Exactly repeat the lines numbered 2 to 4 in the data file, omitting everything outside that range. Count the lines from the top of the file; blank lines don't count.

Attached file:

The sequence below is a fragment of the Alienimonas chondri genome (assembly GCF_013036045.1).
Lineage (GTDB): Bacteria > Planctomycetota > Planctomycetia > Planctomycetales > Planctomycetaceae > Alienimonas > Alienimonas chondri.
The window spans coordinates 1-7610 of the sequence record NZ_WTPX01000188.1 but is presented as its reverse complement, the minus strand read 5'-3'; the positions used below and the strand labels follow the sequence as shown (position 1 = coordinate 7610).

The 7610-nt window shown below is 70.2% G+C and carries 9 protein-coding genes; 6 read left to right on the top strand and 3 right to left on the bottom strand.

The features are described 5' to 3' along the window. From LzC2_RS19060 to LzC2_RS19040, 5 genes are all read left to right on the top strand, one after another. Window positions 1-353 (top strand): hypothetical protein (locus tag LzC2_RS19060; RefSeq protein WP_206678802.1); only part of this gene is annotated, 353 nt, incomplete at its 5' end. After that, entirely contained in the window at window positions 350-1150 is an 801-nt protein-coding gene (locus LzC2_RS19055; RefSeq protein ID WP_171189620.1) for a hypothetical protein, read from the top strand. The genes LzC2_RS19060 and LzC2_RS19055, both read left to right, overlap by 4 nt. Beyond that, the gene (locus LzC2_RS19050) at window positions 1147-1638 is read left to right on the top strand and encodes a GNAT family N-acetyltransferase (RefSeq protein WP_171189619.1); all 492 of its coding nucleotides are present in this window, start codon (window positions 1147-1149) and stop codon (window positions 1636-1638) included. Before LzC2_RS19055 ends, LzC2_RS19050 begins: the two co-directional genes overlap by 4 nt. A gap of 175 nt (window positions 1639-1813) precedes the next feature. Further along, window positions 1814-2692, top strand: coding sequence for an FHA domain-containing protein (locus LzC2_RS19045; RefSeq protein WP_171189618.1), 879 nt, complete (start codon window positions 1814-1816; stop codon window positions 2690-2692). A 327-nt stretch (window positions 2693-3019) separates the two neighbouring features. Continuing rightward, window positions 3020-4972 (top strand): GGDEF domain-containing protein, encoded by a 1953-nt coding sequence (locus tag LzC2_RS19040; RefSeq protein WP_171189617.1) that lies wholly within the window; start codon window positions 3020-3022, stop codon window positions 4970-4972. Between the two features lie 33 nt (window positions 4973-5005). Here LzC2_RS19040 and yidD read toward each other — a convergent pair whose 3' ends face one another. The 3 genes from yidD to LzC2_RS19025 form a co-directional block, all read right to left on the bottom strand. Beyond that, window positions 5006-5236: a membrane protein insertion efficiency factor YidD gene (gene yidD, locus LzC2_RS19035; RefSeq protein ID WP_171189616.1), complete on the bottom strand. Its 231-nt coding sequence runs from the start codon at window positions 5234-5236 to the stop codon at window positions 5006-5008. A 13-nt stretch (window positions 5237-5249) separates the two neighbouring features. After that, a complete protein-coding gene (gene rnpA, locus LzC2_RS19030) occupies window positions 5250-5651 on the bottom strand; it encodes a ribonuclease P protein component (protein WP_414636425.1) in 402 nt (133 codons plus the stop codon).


Lineage (GTDB): Bacteria > Planctomycetota > Planctomycetia > Planctomycetales > Planctomycetaceae > Alienimonas > Alienimonas chondri.
The window spans coordinates 1-7610 of the sequence record NZ_WTPX01000188.1 but is presented as its reverse complement, the minus strand read 5'-3'; the positions used below and the strand labels follow the sequence as shown (position 1 = coordinate 7610).

The 7610-nt window shown below is 70.2% G+C and carries 9 protein-coding genes; 6 read left to right on the top strand and 3 right to left on the bottom strand.